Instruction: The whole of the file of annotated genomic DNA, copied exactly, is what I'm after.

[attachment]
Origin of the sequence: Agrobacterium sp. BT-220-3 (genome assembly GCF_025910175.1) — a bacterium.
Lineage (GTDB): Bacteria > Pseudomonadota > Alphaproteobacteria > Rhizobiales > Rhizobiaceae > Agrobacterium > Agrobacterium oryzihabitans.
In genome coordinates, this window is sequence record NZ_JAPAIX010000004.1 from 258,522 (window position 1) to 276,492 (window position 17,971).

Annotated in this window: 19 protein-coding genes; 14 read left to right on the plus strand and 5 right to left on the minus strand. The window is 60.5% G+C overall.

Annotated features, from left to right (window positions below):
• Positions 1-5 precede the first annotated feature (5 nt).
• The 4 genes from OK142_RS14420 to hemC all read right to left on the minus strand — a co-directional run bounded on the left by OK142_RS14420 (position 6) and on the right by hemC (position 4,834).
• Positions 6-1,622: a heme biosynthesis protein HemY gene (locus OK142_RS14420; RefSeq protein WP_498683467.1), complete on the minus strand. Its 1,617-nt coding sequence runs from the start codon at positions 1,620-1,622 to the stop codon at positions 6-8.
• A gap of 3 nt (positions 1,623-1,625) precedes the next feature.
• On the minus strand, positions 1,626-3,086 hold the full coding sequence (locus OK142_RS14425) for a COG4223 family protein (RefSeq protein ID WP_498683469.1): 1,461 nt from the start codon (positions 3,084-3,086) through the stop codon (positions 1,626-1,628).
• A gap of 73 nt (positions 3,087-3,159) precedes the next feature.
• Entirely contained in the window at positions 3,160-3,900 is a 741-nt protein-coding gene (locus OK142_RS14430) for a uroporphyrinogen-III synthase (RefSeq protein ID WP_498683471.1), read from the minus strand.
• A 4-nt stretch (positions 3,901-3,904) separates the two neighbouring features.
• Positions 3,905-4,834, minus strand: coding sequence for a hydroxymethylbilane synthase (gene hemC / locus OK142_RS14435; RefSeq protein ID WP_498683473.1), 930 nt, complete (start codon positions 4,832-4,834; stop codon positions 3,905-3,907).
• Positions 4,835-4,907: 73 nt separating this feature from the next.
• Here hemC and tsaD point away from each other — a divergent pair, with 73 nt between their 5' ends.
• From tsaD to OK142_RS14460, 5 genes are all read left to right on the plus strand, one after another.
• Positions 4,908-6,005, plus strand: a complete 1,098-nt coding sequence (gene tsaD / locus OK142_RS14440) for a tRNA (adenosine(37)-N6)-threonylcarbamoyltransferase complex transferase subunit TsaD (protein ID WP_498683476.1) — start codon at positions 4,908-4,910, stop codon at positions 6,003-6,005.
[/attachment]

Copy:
Origin of the sequence: Agrobacterium sp. BT-220-3 (genome assembly GCF_025910175.1) — a bacterium.
Lineage (GTDB): Bacteria > Pseudomonadota > Alphaproteobacteria > Rhizobiales > Rhizobiaceae > Agrobacterium > Agrobacterium oryzihabitans.
In genome coordinates, this window is sequence record NZ_JAPAIX010000004.1 from 258,522 (window position 1) to 276,492 (window position 17,971).

Annotated in this window: 19 protein-coding genes; 14 read left to right on the plus strand and 5 right to left on the minus strand. The window is 60.5% G+C overall.

Annotated features, from left to right (window positions below):
• Positions 1-5 precede the first annotated feature (5 nt).
• The 4 genes from OK142_RS14420 to hemC all read right to left on the minus strand — a co-directional run bounded on the left by OK142_RS14420 (position 6) and on the right by hemC (position 4,834).
• Positions 6-1,622: a heme biosynthesis protein HemY gene (locus OK142_RS14420; RefSeq protein WP_498683467.1), complete on the minus strand. Its 1,617-nt coding sequence runs from the start codon at positions 1,620-1,622 to the stop codon at positions 6-8.
• A gap of 3 nt (positions 1,623-1,625) precedes the next feature.
• On the minus strand, positions 1,626-3,086 hold the full coding sequence (locus OK142_RS14425) for a COG4223 family protein (RefSeq protein ID WP_498683469.1): 1,461 nt from the start codon (positions 3,084-3,086) through the stop codon (positions 1,626-1,628).
• A gap of 73 nt (positions 3,087-3,159) precedes the next feature.
• Entirely contained in the window at positions 3,160-3,900 is a 741-nt protein-coding gene (locus OK142_RS14430) for a uroporphyrinogen-III synthase (RefSeq protein ID WP_498683471.1), read from the minus strand.
• A 4-nt stretch (positions 3,901-3,904) separates the two neighbouring features.
• Positions 3,905-4,834, minus strand: coding sequence for a hydroxymethylbilane synthase (gene hemC / locus OK142_RS14435; RefSeq protein ID WP_498683473.1), 930 nt, complete (start codon positions 4,832-4,834; stop codon positions 3,905-3,907).
• Positions 4,835-4,907: 73 nt separating this feature from the next.
• Here hemC and tsaD point away from each other — a divergent pair, with 73 nt between their 5' ends.
• From tsaD to OK142_RS14460, 5 genes are all read left to right on the plus strand, one after another.
• Positions 4,908-6,005, plus strand: a complete 1,098-nt coding sequence (gene tsaD / locus OK142_RS14440) for a tRNA (adenosine(37)-N6)-threonylcarbamoyltransferase complex transferase subunit TsaD (protein ID WP_498683476.1) — start codon at positions 4,908-4,910, stop codon at positions 6,003-6,005.